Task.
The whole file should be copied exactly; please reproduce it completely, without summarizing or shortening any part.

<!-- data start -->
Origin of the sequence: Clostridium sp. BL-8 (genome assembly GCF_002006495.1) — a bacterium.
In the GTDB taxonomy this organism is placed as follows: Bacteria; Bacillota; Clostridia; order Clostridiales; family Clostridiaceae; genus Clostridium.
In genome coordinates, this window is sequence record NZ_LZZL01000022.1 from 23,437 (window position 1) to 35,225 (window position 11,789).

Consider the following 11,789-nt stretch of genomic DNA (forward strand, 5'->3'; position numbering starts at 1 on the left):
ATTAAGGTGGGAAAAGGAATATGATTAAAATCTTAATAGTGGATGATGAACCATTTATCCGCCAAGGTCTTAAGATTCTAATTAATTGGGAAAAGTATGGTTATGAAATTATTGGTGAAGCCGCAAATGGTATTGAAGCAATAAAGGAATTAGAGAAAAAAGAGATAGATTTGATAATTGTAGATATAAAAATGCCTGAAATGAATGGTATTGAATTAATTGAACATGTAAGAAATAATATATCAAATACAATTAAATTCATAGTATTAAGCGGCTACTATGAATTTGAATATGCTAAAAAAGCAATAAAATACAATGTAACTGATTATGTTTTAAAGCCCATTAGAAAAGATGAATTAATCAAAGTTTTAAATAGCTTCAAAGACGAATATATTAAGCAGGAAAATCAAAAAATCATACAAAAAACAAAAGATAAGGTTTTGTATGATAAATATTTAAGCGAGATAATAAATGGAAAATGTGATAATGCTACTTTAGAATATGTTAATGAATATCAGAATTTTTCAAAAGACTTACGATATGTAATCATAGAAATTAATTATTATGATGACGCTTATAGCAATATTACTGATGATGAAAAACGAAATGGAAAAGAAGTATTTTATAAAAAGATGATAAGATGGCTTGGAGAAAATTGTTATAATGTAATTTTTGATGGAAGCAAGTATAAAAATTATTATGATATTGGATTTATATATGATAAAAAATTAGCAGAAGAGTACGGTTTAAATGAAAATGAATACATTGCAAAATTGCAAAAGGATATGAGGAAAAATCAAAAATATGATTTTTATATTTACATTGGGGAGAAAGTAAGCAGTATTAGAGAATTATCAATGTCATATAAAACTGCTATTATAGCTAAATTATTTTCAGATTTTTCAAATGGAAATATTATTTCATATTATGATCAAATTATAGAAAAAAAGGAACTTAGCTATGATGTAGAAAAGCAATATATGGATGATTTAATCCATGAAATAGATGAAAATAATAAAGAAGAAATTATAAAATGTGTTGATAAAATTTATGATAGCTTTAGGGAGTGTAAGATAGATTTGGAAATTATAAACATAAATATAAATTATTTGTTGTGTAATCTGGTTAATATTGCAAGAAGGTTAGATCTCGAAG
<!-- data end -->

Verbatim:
Origin of the sequence: Clostridium sp. BL-8 (genome assembly GCF_002006495.1) — a bacterium.
In the GTDB taxonomy this organism is placed as follows: Bacteria; Bacillota; Clostridia; order Clostridiales; family Clostridiaceae; genus Clostridium.
In genome coordinates, this window is sequence record NZ_LZZL01000022.1 from 23,437 (window position 1) to 35,225 (window position 11,789).

Consider the following 11,789-nt stretch of genomic DNA (forward strand, 5'->3'; position numbering starts at 1 on the left):
ATTAAGGTGGGAAAAGGAATATGATTAAAATCTTAATAGTGGATGATGAACCATTTATCCGCCAAGGTCTTAAGATTCTAATTAATTGGGAAAAGTATGGTTATGAAATTATTGGTGAAGCCGCAAATGGTATTGAAGCAATAAAGGAATTAGAGAAAAAAGAGATAGATTTGATAATTGTAGATATAAAAATGCCTGAAATGAATGGTATTGAATTAATTGAACATGTAAGAAATAATATATCAAATACAATTAAATTCATAGTATTAAGCGGCTACTATGAATTTGAATATGCTAAAAAAGCAATAAAATACAATGTAACTGATTATGTTTTAAAGCCCATTAGAAAAGATGAATTAATCAAAGTTTTAAATAGCTTCAAAGACGAATATATTAAGCAGGAAAATCAAAAAATCATACAAAAAACAAAAGATAAGGTTTTGTATGATAAATATTTAAGCGAGATAATAAATGGAAAATGTGATAATGCTACTTTAGAATATGTTAATGAATATCAGAATTTTTCAAAAGACTTACGATATGTAATCATAGAAATTAATTATTATGATGACGCTTATAGCAATATTACTGATGATGAAAAACGAAATGGAAAAGAAGTATTTTATAAAAAGATGATAAGATGGCTTGGAGAAAATTGTTATAATGTAATTTTTGATGGAAGCAAGTATAAAAATTATTATGATATTGGATTTATATATGATAAAAAATTAGCAGAAGAGTACGGTTTAAATGAAAATGAATACATTGCAAAATTGCAAAAGGATATGAGGAAAAATCAAAAATATGATTTTTATATTTACATTGGGGAGAAAGTAAGCAGTATTAGAGAATTATCAATGTCATATAAAACTGCTATTATAGCTAAATTATTTTCAGATTTTTCAAATGGAAATATTATTTCATATTATGATCAAATTATAGAAAAAAAGGAACTTAGCTATGATGTAGAAAAGCAATATATGGATGATTTAATCCATGAAATAGATGAAAATAATAAAGAAGAAATTATAAAATGTGTTGATAAAATTTATGATAGCTTTAGGGAGTGTAAGATAGATTTGGAAATTATAAACATAAATATAAATTATTTGTTGTGTAATCTGGTTAATATTGCAAGAAGGTTAGATCTCGAAG